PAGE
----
NM Youth Activists Deliver Signatures to Governor on Fracking Permits
Wednesday, June 9, 2021
SANTA FE, N.M. - A group of youth activists in New Mexico heads to the Roundhouse today to deliver more than 1,000 signatures. They're calling on Gov. Michelle Lujan Grisham to reverse her request to President Joe Biden to exempt New Mexico from the temporary pause on new oil and gas leasing on federal lands.
Seneca Johnson, a steering committee member for Youth United for Climate Crisis Action (YUCCA), will join youth leaders from pueblos and communities throughout northern New Mexico and the Four Corners area. She said bolder action, not more support for fracking, is needed to address climate change.
"I think fracking's incredibly harmful to our communities - to indigenous people and people on the front lines," she said, "and I think these communities have been hurting from the impacts of fracking for a really long time now, and it's just gone unaddressed."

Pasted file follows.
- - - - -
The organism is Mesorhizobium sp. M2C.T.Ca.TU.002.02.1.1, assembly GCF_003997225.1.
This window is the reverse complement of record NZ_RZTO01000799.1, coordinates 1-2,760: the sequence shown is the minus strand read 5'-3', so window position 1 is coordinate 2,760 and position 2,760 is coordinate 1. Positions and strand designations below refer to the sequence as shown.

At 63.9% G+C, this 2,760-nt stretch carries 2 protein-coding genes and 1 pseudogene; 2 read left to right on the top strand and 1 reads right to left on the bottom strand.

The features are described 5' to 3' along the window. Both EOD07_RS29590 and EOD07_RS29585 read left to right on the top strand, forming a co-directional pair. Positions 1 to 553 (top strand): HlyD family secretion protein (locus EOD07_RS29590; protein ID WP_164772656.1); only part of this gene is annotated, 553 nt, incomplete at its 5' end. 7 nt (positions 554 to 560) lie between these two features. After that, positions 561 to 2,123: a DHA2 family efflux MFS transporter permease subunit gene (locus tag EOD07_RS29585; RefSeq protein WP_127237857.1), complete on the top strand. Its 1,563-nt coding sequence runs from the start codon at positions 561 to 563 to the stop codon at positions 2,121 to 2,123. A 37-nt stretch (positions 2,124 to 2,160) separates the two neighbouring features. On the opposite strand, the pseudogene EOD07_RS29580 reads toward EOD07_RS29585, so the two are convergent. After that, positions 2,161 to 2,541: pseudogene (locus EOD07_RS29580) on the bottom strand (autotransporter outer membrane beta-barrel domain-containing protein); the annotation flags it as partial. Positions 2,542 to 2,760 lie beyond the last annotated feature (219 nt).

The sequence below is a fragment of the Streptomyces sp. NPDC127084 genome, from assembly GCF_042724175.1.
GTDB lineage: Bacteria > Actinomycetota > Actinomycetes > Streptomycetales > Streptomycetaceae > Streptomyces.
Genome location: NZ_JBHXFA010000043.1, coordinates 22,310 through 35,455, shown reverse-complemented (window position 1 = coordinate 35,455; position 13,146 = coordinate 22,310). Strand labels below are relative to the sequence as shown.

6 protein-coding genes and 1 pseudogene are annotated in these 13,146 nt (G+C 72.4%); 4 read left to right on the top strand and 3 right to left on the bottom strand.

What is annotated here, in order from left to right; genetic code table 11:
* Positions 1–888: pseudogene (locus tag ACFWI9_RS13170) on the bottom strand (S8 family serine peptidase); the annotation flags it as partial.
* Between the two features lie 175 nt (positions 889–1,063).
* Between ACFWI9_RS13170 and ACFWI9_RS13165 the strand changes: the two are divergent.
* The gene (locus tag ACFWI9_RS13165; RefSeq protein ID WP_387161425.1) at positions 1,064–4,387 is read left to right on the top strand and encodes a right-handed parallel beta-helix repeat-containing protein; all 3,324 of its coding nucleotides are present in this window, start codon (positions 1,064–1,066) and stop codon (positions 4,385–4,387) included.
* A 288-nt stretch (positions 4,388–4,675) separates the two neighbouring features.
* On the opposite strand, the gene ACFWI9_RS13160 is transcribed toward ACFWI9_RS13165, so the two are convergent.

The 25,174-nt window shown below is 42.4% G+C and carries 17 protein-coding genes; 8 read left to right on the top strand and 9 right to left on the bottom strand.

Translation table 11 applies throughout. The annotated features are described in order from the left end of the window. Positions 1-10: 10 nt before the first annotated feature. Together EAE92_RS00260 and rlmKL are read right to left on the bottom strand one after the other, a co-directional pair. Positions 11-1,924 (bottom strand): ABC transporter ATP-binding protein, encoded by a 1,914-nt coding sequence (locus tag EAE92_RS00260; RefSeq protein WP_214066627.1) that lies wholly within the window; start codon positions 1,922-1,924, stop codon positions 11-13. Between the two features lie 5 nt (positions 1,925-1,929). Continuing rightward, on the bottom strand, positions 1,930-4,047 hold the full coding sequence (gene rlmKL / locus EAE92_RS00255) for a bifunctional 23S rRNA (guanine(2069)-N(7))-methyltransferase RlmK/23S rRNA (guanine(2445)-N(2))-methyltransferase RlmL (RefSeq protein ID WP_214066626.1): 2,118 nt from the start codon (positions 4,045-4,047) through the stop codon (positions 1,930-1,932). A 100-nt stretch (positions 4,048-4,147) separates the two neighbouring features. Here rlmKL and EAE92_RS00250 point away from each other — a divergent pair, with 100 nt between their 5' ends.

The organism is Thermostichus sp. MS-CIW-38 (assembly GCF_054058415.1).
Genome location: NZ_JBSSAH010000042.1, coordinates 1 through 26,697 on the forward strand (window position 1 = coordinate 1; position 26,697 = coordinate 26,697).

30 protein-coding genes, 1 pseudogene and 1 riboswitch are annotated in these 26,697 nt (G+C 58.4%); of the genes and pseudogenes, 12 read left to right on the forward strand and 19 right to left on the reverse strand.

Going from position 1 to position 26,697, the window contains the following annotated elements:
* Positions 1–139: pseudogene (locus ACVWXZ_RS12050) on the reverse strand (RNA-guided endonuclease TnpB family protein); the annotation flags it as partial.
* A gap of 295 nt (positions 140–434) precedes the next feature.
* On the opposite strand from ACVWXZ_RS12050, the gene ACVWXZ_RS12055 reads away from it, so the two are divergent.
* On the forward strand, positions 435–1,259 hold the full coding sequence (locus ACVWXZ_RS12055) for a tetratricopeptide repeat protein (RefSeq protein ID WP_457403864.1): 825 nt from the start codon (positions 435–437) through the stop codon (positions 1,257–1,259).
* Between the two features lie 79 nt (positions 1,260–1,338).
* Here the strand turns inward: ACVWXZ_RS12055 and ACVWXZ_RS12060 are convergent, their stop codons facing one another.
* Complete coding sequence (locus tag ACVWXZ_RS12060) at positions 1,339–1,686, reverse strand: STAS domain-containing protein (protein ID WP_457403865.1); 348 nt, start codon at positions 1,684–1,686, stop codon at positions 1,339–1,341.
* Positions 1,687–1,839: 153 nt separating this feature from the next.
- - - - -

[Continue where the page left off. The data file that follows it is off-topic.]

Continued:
Biden halted permits for fracking on federal lands by executive order at the beginning of his term, and recently extended the pause, at least through July. The youth petition calls on the New Mexico governor to support the freeze rather than pursuing an exemption for the state.
Anni Hanna, founder of the group New Mexico Climate Justice, will chaperone the students to the State Capitol in Santa Fe.
"Federal lands are for the benefit of all us," she said, "and not for these huge oil corporations, oil and gas fracking corporations, that come in."
Castille Aguilar, 22, is a campaign organizer with YUCCA who said she's been involved in environmental and social justice for more than a decade.
"This is really important that we start looking at transitioning away from what is harmful," she said, "not only for our environment but also for our communities."
YUCCA and New Mexico Climate Justice representatives will ask the governor for further study on the health impacts of fracking, as well as greater investment in alternative ways the state could generate revenue, so its budget won't depend so heavily on oil and gas revenues. Data from the state's Oil Conservation Division reported a nearly 11% increase from 2019 to 2020 in barrels of oil produced.
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